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Informative Documents related to the Boycott
Diamond News Archive
AUF INTERNATIONAL DIAMOND BOYCOTT
MERCENARY CORPORATIONS: LEGACY OF APARTHEID
On October 1, 1999 the leadership of the African Unification Front, declared the international boycott against the diamond industry. The AUF is asking members of the public not to buy diamonds for the following reasons:-
Diamond companies including: Diamond Works, De Beers, Anglo-American, American Diamonds and others, are perpetrating human rights violations on African soil. Millions of Africans have become displaced, sick, or have been killed as a result of violence resulting from competition for control of diamond concessions in the Congo, Guinea Bissau, Sierra Leone and Angola.
Diamond companies employ soldiers who served in Death Squads in Apartheid South Africa, and use the services of mercenary outfits such as Executive Outcomes, Saracen International, International Defense and Security, and the Gurkha Security Guards.
Diamond companies continue to opearate unsafe mines, and have dumped solid mineral waste, and flooded thousands of acres of land with toxic waste-water. The failure of the mining industry to adhere to safety guidelines in mines and alluvial plains poses a health hazard to all humans.
The diamond industry is exploiting and abusing African labourers. Working conditions for diamond workers are hazardous and have resulted in disease and deaths in South Africa, Botswana, Tanzania, Congo and Angola.
The entire gems industry is responsible for these abuses, not just certain companies. The entire industry is regulated by a handfull of organs including DeBeers, and the Central Selling Organization.
Almost all of the world's diamonds come out of Africa, and those that do not come from Africa are marketed by DeBeers and the CSO. The entire industry is benefiting from the human rights abuse, political weakness, and military violence in Africa.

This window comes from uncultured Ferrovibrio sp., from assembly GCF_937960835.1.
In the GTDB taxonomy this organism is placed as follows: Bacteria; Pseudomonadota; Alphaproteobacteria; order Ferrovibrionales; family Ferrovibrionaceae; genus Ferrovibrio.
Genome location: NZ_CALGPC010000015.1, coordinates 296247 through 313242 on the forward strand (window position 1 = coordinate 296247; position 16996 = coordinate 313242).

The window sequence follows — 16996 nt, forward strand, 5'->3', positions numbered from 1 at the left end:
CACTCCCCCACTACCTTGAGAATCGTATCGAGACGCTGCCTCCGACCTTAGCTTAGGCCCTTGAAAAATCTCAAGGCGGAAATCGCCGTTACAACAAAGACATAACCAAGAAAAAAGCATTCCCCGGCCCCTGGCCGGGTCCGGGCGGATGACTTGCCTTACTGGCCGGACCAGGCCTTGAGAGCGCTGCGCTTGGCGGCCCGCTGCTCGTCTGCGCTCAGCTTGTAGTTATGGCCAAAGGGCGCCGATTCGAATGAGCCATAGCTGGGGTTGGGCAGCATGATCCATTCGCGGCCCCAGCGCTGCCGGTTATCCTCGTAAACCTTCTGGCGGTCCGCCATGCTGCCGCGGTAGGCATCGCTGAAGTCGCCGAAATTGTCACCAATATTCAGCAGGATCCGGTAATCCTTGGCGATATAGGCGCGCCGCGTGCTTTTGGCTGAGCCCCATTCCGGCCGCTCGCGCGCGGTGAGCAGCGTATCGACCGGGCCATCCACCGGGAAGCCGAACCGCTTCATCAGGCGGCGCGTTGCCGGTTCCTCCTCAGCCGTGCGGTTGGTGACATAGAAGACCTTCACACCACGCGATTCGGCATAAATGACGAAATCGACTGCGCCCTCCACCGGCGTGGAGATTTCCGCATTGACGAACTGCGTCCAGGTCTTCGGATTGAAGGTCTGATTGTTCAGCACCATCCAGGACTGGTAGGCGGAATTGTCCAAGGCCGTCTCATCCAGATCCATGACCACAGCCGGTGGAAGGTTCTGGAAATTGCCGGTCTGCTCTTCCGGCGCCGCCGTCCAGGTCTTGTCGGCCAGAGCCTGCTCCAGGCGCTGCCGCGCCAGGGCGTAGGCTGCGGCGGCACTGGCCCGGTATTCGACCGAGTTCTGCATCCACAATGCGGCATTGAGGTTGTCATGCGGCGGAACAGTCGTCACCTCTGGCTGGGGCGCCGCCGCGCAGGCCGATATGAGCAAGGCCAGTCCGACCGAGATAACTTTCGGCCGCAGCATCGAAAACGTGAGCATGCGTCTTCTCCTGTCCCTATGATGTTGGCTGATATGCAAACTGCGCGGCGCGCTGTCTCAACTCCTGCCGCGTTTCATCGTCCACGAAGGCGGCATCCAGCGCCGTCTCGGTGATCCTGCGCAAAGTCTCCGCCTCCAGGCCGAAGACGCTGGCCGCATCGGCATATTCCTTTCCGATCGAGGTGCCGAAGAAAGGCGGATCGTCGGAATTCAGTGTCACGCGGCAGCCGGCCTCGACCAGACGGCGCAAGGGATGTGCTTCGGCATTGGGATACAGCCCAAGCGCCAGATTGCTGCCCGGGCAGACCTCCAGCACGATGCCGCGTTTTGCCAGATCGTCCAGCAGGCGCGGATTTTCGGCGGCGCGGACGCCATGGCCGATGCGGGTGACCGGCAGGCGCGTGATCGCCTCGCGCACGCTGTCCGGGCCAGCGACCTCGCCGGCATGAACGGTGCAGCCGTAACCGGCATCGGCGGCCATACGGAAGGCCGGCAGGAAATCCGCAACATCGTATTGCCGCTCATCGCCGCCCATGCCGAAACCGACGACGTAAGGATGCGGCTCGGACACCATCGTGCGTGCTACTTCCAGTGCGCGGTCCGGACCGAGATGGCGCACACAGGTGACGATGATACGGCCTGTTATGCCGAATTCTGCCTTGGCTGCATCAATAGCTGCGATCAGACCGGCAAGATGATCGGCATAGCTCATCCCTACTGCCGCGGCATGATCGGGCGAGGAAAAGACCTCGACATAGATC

NB: The AUF International Diamond Boycott will remain in place indefinately or until the industry stops degrading the environment, ceases the flaunting of labour laws, and ceases to disrupt good civil order in Africa.
PRESS RELEASE - JUNE 2001
It is time to send a message to the diamond industry. We will not accept half-measures and indecision. The abuses must stop NOW while they figure out how to rebuild an industry that routinely violates every human ethic. The diamond industry has the longest record of human rights violations in Africa. Good riddance to DeBeers, it is now time to send the industry the way of the fur industry. No amount of diamonds are worth a human life.
International efforts to agree to an international certification scheme to stop the sale of conflict diamonds have lost momentum after the failed industry talks in Brussels on 25-27 April. The governments of Isreal and Russia, both of which are the worst offenders in the abuse of Africans in their diamond industry practices, blocked mandatory certification.
Representatives of 38 nations, the European Commission, United Nations, World Customs Organisation, Southern African Development Community, World Diamond Council and non-governmental organisations that participated talks have failed to reach concrete agreement over implementing the certification plans. In any case the Certificates of origin that were discussed were merely a way to try and create a loop-hole for an industry that is the principle cause of death and mayhem in Africa.
A statement signed by more than seventy non-governmental organisations lamented that "civil society organisations attending the April 25-27 meeting of the Kimberley Process in Brussels are profoundly disappointed and deeply concerned with the lack of progress in efforts to end the trade in conflict diamonds. Despite strong South African and Belgian leadership, many government representatives stated that they had come to the meeting with no mandate to agree to anything, including even the most vague of wordings on issues that have now been discussed at five previous meetings".
An internationally binding agreement is scehduled for the end of November in Gaborone, paving the way for the United Nations General Assembly to adopt the scheme into international law. So far six conferences have taken place. The next meeting of the Kimberley Process is due to meet in Moscow in July, where it was hoped that the main characteristics of the new certificates of origin would be agreed.
African Unification Front